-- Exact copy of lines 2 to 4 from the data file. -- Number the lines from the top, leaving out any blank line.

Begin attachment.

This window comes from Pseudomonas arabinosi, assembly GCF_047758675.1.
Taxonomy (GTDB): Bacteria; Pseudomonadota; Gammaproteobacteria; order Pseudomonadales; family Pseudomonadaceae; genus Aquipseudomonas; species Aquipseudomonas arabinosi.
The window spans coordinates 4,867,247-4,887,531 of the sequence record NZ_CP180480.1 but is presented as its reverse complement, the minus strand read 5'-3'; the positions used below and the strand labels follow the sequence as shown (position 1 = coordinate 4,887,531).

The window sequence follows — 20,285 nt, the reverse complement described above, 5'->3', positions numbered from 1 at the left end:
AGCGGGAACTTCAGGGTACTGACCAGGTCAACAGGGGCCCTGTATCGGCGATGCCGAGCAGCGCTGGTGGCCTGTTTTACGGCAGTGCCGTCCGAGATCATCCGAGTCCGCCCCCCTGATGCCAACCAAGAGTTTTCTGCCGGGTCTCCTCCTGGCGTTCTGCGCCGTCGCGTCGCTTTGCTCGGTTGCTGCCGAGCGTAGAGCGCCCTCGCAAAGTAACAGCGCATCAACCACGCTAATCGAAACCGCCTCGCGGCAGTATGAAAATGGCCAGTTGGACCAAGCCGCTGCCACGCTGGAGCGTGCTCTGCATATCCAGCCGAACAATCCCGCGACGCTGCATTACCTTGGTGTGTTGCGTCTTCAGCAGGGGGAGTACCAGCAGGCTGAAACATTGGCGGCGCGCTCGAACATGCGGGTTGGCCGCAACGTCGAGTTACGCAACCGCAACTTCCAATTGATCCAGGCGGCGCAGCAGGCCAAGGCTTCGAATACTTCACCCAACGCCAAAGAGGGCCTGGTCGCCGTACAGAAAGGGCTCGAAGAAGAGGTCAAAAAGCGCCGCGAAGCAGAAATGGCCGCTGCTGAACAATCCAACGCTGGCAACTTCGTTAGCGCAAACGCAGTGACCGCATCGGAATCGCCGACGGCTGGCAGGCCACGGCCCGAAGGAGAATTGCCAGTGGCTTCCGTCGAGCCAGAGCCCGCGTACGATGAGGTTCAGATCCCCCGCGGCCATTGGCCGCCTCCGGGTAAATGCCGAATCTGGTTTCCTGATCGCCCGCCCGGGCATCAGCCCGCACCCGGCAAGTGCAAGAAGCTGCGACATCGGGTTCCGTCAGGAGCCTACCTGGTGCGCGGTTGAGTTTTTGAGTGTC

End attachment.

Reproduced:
Taxonomy (GTDB): Bacteria; Pseudomonadota; Gammaproteobacteria; order Pseudomonadales; family Pseudomonadaceae; genus Aquipseudomonas; species Aquipseudomonas arabinosi.
The window spans coordinates 4,867,247-4,887,531 of the sequence record NZ_CP180480.1 but is presented as its reverse complement, the minus strand read 5'-3'; the positions used below and the strand labels follow the sequence as shown (position 1 = coordinate 4,887,531).

The window sequence follows — 20,285 nt, the reverse complement described above, 5'->3', positions numbered from 1 at the left end: